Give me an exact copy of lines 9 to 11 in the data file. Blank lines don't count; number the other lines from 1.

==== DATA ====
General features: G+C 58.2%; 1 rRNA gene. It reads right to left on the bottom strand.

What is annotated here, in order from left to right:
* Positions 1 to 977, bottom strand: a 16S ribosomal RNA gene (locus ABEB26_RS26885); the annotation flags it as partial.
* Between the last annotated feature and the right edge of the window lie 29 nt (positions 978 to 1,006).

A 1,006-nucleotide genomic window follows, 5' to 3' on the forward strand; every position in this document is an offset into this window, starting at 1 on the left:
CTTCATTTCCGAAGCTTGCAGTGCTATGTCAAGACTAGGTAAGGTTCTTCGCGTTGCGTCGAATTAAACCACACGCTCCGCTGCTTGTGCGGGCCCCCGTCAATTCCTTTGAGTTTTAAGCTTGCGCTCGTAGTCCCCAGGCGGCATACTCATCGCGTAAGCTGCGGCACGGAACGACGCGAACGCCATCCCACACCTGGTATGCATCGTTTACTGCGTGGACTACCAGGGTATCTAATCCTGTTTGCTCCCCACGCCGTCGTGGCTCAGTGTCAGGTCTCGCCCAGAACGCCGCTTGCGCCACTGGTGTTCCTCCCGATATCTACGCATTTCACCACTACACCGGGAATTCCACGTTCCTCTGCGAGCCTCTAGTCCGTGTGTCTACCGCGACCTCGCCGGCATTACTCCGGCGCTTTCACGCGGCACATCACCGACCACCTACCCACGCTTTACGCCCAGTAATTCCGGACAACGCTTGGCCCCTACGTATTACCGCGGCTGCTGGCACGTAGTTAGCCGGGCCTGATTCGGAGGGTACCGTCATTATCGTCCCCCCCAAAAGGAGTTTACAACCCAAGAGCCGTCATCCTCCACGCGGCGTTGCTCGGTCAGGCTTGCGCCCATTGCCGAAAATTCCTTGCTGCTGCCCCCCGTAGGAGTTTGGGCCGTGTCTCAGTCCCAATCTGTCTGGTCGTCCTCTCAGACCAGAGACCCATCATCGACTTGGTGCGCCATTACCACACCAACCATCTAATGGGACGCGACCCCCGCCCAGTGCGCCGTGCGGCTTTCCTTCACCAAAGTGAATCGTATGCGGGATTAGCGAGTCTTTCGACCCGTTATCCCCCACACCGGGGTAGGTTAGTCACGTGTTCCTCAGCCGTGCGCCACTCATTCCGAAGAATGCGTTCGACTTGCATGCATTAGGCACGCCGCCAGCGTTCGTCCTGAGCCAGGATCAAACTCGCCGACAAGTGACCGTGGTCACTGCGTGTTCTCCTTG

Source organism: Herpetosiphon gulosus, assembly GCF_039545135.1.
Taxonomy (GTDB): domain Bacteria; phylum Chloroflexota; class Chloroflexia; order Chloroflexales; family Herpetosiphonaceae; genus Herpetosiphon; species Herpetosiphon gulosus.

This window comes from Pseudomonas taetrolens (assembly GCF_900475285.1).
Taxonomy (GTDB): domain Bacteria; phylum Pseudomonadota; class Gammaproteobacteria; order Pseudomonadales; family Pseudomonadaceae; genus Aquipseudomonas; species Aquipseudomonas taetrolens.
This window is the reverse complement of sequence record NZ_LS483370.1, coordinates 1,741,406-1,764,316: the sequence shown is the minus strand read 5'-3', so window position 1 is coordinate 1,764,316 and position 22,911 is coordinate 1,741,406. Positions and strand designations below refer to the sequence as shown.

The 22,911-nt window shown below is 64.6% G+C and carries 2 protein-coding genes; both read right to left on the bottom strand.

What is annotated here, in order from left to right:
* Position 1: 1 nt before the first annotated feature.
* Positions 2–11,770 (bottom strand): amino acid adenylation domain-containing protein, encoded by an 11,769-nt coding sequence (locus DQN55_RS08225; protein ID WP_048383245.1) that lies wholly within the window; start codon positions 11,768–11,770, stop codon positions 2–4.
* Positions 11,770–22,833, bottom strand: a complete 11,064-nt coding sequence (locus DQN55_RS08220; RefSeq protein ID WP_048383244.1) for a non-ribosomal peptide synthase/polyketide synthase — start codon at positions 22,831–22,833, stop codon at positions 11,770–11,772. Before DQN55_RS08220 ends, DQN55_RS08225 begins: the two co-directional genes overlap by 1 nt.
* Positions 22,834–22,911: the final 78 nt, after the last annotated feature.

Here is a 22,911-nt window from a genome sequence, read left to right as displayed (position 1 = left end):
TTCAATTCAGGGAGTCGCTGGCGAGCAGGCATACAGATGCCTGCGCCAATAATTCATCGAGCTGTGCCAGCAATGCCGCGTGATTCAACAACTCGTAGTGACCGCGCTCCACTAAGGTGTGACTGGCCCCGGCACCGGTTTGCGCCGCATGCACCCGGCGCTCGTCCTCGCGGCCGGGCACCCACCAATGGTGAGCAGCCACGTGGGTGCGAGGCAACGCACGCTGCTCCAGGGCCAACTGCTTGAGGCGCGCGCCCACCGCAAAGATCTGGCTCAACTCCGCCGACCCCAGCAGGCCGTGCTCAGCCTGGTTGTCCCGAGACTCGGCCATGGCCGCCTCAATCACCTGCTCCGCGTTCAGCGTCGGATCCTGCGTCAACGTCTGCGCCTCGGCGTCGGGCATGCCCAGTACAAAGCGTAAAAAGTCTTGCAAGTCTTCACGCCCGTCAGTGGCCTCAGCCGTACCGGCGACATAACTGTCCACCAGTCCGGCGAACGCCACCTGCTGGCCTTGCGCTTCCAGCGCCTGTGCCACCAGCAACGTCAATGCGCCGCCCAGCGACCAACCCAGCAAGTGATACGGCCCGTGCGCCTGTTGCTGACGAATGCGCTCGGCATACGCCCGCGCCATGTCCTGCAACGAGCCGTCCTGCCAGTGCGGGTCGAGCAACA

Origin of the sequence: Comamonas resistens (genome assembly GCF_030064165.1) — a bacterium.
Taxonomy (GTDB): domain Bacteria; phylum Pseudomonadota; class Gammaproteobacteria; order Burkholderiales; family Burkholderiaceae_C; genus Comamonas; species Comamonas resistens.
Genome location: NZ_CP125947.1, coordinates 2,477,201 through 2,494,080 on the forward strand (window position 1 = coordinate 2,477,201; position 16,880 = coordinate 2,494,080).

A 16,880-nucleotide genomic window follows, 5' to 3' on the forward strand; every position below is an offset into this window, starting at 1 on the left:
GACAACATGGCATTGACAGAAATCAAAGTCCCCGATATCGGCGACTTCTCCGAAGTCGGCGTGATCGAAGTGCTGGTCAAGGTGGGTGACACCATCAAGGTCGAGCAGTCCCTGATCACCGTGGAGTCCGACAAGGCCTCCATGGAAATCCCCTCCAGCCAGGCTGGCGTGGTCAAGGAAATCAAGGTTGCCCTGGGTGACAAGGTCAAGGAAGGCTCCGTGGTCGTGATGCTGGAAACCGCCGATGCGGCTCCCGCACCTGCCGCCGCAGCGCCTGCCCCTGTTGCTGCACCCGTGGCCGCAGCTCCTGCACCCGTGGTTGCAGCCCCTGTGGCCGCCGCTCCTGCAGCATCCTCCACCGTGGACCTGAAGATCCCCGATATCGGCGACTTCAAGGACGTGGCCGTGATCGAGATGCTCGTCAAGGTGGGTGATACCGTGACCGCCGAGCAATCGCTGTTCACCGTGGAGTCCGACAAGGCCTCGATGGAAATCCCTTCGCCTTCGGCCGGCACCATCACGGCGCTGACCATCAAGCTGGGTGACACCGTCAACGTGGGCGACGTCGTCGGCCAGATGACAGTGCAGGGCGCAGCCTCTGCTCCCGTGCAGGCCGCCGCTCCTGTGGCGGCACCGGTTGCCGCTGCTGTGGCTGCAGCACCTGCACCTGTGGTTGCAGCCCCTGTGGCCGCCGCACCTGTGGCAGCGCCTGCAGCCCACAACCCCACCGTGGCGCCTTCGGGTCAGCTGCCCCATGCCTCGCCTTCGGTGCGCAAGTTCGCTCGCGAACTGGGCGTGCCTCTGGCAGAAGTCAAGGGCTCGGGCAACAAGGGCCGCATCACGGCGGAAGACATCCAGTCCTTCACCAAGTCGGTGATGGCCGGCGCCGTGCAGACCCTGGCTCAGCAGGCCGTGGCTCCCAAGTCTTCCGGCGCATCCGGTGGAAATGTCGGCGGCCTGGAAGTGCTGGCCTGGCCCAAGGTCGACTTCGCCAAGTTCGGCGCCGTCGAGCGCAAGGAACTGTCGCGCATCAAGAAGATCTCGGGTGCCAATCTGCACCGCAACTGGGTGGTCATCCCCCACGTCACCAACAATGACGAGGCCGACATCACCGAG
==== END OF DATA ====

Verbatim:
This window comes from Pseudomonas taetrolens (assembly GCF_900475285.1).
Taxonomy (GTDB): domain Bacteria; phylum Pseudomonadota; class Gammaproteobacteria; order Pseudomonadales; family Pseudomonadaceae; genus Aquipseudomonas; species Aquipseudomonas taetrolens.
This window is the reverse complement of sequence record NZ_LS483370.1, coordinates 1,741,406-1,764,316: the sequence shown is the minus strand read 5'-3', so window position 1 is coordinate 1,764,316 and position 22,911 is coordinate 1,741,406. Positions and strand designations below refer to the sequence as shown.